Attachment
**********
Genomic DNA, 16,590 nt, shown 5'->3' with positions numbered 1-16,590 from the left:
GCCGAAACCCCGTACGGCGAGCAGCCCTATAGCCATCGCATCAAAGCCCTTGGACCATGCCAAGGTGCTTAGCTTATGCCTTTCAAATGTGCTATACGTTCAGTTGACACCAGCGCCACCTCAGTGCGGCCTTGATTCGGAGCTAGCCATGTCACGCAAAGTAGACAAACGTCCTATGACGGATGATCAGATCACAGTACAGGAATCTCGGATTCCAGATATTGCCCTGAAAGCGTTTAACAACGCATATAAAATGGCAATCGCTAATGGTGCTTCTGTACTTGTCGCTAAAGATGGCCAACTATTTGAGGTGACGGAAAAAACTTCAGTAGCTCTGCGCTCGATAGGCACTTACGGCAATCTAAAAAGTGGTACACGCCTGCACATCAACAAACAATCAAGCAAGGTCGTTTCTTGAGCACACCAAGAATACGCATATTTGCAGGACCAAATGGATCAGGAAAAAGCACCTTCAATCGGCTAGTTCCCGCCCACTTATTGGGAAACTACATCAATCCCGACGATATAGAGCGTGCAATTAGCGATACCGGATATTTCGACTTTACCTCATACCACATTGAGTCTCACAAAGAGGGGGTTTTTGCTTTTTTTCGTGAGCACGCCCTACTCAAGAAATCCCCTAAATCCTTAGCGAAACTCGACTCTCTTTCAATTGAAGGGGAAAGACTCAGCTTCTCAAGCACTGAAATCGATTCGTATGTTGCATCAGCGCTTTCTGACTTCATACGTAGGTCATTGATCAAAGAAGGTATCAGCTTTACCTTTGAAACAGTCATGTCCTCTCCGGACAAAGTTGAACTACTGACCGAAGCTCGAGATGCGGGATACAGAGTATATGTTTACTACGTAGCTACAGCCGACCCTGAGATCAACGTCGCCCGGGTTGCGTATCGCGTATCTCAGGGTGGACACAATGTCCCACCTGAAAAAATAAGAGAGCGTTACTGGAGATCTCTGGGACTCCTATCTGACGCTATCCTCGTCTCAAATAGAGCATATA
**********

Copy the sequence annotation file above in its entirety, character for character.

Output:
Genomic DNA, 16,590 nt, shown 5'->3' with positions numbered 1-16,590 from the left:
GCCGAAACCCCGTACGGCGAGCAGCCCTATAGCCATCGCATCAAAGCCCTTGGACCATGCCAAGGTGCTTAGCTTATGCCTTTCAAATGTGCTATACGTTCAGTTGACACCAGCGCCACCTCAGTGCGGCCTTGATTCGGAGCTAGCCATGTCACGCAAAGTAGACAAACGTCCTATGACGGATGATCAGATCACAGTACAGGAATCTCGGATTCCAGATATTGCCCTGAAAGCGTTTAACAACGCATATAAAATGGCAATCGCTAATGGTGCTTCTGTACTTGTCGCTAAAGATGGCCAACTATTTGAGGTGACGGAAAAAACTTCAGTAGCTCTGCGCTCGATAGGCACTTACGGCAATCTAAAAAGTGGTACACGCCTGCACATCAACAAACAATCAAGCAAGGTCGTTTCTTGAGCACACCAAGAATACGCATATTTGCAGGACCAAATGGATCAGGAAAAAGCACCTTCAATCGGCTAGTTCCCGCCCACTTATTGGGAAACTACATCAATCCCGACGATATAGAGCGTGCAATTAGCGATACCGGATATTTCGACTTTACCTCATACCACATTGAGTCTCACAAAGAGGGGGTTTTTGCTTTTTTTCGTGAGCACGCCCTACTCAAGAAATCCCCTAAATCCTTAGCGAAACTCGACTCTCTTTCAATTGAAGGGGAAAGACTCAGCTTCTCAAGCACTGAAATCGATTCGTATGTTGCATCAGCGCTTTCTGACTTCATACGTAGGTCATTGATCAAAGAAGGTATCAGCTTTACCTTTGAAACAGTCATGTCCTCTCCGGACAAAGTTGAACTACTGACCGAAGCTCGAGATGCGGGATACAGAGTATATGTTTACTACGTAGCTACAGCCGACCCTGAGATCAACGTCGCCCGGGTTGCGTATCGCGTATCTCAGGGTGGACACAATGTCCCACCTGAAAAAATAAGAGAGCGTTACTGGAGATCTCTGGGACTCCTATCTGACGCTATCCTCGTCTCAAATAGAGCATATA